Sunday night, Jason Aldean was performing at an outdoor country music festival in Las Vegas when an assailant opened fire from a hotel window 32 stories above.

On Monday night, country legends like Alison Krauss, Vince Gill, and Keith Urban were singing at a vigil for the nearly 600 people who were wounded or killed in the attack. Rising country star Maren Morris had already released a song in honor of the victims.

“I never knew when would be the right time [to release it]” Morris wrote of “Dear Hate,” which was recorded last year. “But I realized today that there’s never a right time.” Her lyrics seem painfully applicable:

You were there in the garden like a snake in the grass
I see you in the morning staring through the looking glass
You whisper down through history and echo through these halls
But I hate to tell you, love’s gonna conquer all.

In the past few days, media pundits and others have tried to unpack the role of country music in the attack. As Hayley Geftman-Gold, a newly fired CBS executive, recently learned, jumping to conclusions about country musicians and fans isn’t wise. Certainly the “Republican gun toters” that Geftman-Gold publically derided were in fact part of the scene on Sunday night, and yet the crowd and the performers were both more heroic and more diverse than she gave them credit for being.

At another level, we’re still trying to understand why this community was involved in the first place. The people in the crowd were all country fans—but reportedly, so was the shooter. Was he the sinister outsider of many middle-American nightmares, or was he turning on his “own people”? If so, why?

These sociological and psychological quandaries will consume us for weeks and months to come. But as an avid country music fan, I’m inclined to think about the genre itself and how country music gives us a script for understanding grief, healing, and human sin.

As I’ve noted before, the past few years have seen significant change in country music. While the surface of modern country may look monochromatic, underneath are a thousand widening fissures. Ever since Loretta Lynn sang about “The Pill” (or even before), country has thrived on the tension between celebrating the precious heritage of rural (or small town) American life and turning a knowing gaze on the hardscrabble realities of that same life.

As Brandy Clark sang in a particularly world-weary song on her 2013 album 12 Stories,

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There ain’t but two ways
We can change tomorrow
And there ain’t no genie
And there ain’t no bottle
So we pray to Jesus and we play the lotto.

These lines hint at what lies beneath the world-weariness, the cynicism, and the tension: a deep spiritual bedrock. It’s been there since country’s earliest days, when musicians like Hank Williams wrote songs like “I Saw the Light” while repeatedly giving in to addiction and self-indulgence. Country recognizes that the saint and the sinner sit very close together—often in the same person.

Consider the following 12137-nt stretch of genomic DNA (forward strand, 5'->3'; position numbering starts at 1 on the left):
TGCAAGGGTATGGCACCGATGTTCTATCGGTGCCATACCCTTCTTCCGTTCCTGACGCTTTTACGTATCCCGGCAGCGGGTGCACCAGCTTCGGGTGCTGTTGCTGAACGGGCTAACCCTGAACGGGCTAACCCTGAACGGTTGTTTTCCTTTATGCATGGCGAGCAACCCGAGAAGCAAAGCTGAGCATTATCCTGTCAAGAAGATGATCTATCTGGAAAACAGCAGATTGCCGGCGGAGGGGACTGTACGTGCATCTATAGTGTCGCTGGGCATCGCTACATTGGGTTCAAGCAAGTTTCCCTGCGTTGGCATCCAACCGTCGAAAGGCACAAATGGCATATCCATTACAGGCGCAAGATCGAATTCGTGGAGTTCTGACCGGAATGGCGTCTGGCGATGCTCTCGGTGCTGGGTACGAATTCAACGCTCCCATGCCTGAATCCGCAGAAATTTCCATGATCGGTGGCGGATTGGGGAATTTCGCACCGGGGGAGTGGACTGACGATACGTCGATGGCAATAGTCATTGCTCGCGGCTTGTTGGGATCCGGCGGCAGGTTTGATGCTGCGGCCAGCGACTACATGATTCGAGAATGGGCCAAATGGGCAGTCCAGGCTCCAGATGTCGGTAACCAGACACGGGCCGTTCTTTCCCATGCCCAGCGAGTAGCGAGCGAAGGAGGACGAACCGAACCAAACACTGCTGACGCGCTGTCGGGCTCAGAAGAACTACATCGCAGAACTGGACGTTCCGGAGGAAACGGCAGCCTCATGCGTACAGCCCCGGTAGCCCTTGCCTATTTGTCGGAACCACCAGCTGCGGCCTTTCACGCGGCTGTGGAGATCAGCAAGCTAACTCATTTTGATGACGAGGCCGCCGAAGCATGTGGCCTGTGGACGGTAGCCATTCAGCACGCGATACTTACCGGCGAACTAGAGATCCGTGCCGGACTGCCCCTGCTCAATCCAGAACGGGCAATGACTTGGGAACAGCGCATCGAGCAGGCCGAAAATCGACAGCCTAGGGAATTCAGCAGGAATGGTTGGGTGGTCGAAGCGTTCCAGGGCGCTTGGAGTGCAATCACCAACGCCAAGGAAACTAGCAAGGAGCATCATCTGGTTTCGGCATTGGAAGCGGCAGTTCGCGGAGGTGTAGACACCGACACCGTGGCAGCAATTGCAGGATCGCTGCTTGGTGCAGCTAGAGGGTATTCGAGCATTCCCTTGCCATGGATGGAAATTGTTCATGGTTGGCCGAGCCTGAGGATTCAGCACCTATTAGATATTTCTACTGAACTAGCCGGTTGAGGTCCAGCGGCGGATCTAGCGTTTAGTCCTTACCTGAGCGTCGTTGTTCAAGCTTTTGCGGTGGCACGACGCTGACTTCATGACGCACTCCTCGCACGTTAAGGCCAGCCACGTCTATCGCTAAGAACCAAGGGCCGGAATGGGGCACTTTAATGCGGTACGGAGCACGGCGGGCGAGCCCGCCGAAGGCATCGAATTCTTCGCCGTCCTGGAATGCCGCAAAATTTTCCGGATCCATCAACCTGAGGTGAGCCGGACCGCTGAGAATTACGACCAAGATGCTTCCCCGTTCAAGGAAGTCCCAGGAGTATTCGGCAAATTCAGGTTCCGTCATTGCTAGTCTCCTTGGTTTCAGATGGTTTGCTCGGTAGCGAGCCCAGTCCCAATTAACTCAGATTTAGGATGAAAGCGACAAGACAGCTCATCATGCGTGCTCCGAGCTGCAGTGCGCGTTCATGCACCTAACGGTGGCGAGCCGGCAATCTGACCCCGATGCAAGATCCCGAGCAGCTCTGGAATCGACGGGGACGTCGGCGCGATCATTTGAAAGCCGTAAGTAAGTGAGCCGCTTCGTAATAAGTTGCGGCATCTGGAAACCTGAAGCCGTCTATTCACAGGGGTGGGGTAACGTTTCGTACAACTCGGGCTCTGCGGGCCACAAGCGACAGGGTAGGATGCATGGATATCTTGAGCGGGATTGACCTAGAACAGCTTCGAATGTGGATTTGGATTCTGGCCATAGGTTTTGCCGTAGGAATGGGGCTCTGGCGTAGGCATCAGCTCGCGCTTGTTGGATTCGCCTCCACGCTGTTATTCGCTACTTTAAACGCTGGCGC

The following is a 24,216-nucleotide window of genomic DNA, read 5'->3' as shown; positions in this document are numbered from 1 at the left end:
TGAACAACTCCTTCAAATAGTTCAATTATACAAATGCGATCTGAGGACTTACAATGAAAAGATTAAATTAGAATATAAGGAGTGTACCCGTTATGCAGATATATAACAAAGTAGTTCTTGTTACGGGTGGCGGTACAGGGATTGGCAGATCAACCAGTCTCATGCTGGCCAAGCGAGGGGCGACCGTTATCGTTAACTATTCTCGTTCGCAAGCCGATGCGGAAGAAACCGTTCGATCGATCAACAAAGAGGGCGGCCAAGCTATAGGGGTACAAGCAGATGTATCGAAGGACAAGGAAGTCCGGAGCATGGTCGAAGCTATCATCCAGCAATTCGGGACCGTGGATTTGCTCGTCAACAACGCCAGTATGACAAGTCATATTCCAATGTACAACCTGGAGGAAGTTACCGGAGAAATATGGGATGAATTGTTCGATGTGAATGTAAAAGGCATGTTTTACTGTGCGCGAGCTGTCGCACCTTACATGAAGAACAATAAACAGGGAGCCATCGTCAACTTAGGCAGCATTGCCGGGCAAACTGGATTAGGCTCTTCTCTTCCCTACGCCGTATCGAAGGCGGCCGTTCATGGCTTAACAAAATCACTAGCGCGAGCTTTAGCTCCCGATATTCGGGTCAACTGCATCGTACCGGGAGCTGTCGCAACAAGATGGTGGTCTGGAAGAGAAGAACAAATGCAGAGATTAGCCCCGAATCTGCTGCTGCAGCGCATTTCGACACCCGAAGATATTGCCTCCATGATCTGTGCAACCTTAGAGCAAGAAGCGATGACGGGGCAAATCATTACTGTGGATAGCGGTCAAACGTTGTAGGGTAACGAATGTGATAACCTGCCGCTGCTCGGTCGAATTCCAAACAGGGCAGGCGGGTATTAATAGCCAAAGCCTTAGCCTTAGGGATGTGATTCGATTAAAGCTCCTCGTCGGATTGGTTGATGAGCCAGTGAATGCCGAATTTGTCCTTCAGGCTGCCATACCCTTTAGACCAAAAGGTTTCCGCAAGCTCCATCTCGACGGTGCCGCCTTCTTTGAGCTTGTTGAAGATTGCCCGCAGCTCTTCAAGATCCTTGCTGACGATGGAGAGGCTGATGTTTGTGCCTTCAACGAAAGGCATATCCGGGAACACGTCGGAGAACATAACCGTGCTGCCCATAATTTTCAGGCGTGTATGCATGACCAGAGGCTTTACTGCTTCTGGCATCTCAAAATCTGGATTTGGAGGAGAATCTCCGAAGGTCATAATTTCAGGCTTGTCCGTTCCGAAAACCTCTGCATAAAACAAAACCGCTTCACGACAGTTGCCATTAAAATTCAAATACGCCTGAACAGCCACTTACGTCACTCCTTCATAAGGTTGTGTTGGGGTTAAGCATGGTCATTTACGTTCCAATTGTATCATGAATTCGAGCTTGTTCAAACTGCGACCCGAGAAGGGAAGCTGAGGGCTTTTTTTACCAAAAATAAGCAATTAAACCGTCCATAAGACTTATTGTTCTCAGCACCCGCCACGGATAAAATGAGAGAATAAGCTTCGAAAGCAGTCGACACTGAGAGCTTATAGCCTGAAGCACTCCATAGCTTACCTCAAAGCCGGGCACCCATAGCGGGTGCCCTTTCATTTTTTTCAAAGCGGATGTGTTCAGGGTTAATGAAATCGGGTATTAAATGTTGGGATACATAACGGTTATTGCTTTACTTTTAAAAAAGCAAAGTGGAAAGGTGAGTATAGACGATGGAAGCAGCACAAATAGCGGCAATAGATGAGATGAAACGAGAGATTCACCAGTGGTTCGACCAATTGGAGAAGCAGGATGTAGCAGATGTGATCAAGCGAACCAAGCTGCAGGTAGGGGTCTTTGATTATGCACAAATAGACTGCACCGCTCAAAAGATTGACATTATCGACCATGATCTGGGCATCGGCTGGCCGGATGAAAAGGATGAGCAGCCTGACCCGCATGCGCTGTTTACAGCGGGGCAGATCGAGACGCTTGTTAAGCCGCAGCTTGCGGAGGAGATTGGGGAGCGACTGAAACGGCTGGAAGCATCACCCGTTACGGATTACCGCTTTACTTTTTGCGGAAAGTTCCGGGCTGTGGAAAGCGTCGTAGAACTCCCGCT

The best country artists tend to be those who recognize the art form’s spiritual foundation and engage with it consistently. It may chafe at them, they may long to leave it behind, but they wrestle with it as Jacob wrestled with the angel, unable to deny its power or persistence. At bottom, this is what gives country music (and the community around it) its stubbornness, its grit, its strength, and its resilience.

This week, the spiritual resilience of country music is on full display. Although many an artistic community could speak back to itself in the wake of a horrific tragedy like this one, I would argue that not all of them could have done it with soul-moving songs like “Go Rest High on That Mountain,” which Vince Gill sang at Monday’s vigil. Not all of them could have produced a Maren Morris, who sings cheekily about how church for her consists of listening to Johnny Cash and Hank Williams on the car radio, but who’s also capable of writing this:

Dear Love
Just when I think you’ve given up
You were there in the garden when I ran from your voice
I hear you every morning through the chaos and the noise
You still whisper down through history and echo through these halls
And tell me love’s gonna conquer all
Gonna conquer all.

As an art form steeped in Scripture and built on the Christian faith of generations, country music gives us a language of lament that its performers and fans—however far they may have wandered from that faith—readily recognize and understand.

In the midst of the darkness that fell over the nation on Sunday night, it offers a light to help us keep going.

Gina Dalfonzo is author of One by One: Welcoming the Singles in Your Church(Baker, 2017). She is also the editor of and Dickensblog and a columnist at Christ and Pop Culture.